I can think of no better way to describe the Fugue, as well as not being able to think of how to even pronounce that. The Fugue are more on and off than a Florida storm system. No doubt driven by passion and intensity, they're as ambiguous as a band as they are hard to musically describe. This band is a seizure in the form of vocals and an electric guitar. The New York City five-piece rage and swagger, and you can feel the arrogance dripping off them between white hot squalls of distorted guitar.
Noise-punk at its core, the Fugue are about as inclined to follow conventional song structures and musical rules as (insert clever analogy here). Operating under no terms but their own, the band rage through the sheer ridiculous amount of intensity put into these songs. Discordant chord progressions, start and stop time signatures, and vocals that shred singer Joe Somar's voice and your eardrums equally, the band rarely let up. In their more subdued moments, if they can even be characterized as such, sound like a more intense Les Savy Fav. The swagger that I mentioned earlier, arrogant as it may come off, could potentially be their most endearing quality, as at no other point in the cacophonous fifteen-minute duration is there even a slight pause for reprieve. This would be quite the band to see in a live setting, as I'm sure the antics the band pulls off are just as ridiculous as the music they're playing.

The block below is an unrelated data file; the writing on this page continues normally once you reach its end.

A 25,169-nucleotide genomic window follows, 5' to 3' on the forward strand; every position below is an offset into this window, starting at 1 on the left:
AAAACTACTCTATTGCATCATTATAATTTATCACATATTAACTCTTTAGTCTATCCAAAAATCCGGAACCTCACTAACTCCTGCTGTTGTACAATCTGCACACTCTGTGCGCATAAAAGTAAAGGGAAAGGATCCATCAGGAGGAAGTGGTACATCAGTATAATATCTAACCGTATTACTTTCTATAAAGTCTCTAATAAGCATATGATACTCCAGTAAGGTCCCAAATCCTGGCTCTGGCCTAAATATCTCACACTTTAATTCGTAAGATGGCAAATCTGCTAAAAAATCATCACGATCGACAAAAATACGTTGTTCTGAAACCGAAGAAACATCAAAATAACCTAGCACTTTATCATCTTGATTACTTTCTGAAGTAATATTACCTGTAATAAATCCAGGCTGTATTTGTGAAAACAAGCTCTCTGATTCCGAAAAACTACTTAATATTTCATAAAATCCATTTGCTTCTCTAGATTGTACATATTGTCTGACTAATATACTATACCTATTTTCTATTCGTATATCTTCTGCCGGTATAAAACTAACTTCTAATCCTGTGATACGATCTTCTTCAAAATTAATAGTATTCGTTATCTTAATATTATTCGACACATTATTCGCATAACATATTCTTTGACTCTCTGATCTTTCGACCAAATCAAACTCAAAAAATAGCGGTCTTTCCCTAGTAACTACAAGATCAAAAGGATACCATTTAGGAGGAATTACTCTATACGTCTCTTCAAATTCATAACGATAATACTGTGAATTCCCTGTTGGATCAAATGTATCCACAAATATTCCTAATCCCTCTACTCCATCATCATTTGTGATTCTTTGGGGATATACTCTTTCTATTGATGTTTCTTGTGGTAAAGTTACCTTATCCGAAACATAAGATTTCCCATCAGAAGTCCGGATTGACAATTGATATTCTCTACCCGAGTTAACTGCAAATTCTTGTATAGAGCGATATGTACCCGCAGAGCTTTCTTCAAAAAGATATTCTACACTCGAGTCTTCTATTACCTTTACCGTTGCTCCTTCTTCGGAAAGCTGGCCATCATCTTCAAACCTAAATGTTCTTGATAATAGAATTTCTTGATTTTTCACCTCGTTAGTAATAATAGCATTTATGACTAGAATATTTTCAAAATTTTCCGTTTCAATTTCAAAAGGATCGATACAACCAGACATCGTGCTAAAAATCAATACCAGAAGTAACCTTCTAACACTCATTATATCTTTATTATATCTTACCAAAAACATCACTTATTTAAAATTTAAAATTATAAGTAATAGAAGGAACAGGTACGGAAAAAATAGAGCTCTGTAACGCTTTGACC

"Molasses the Animal," while the shortest track on the EP, is probably the best display of talent as well. The band can be found at their discordant, chaotic, noisy best, with thick basslines and high pitch shrieks over the boisterous background guitar and drum attack. This is dirty, gritty, and raw, everything that punk should be, only elevated and played with intent to blow out every speaker, subwoofer, and amplifier around in the process.
After four songs of face-melting, noisy, frenetic assault, you're probably going to want to lay down and relax for a bit. And if just an EP does this much damage, hell will be set loose if ever a full-length is to come around.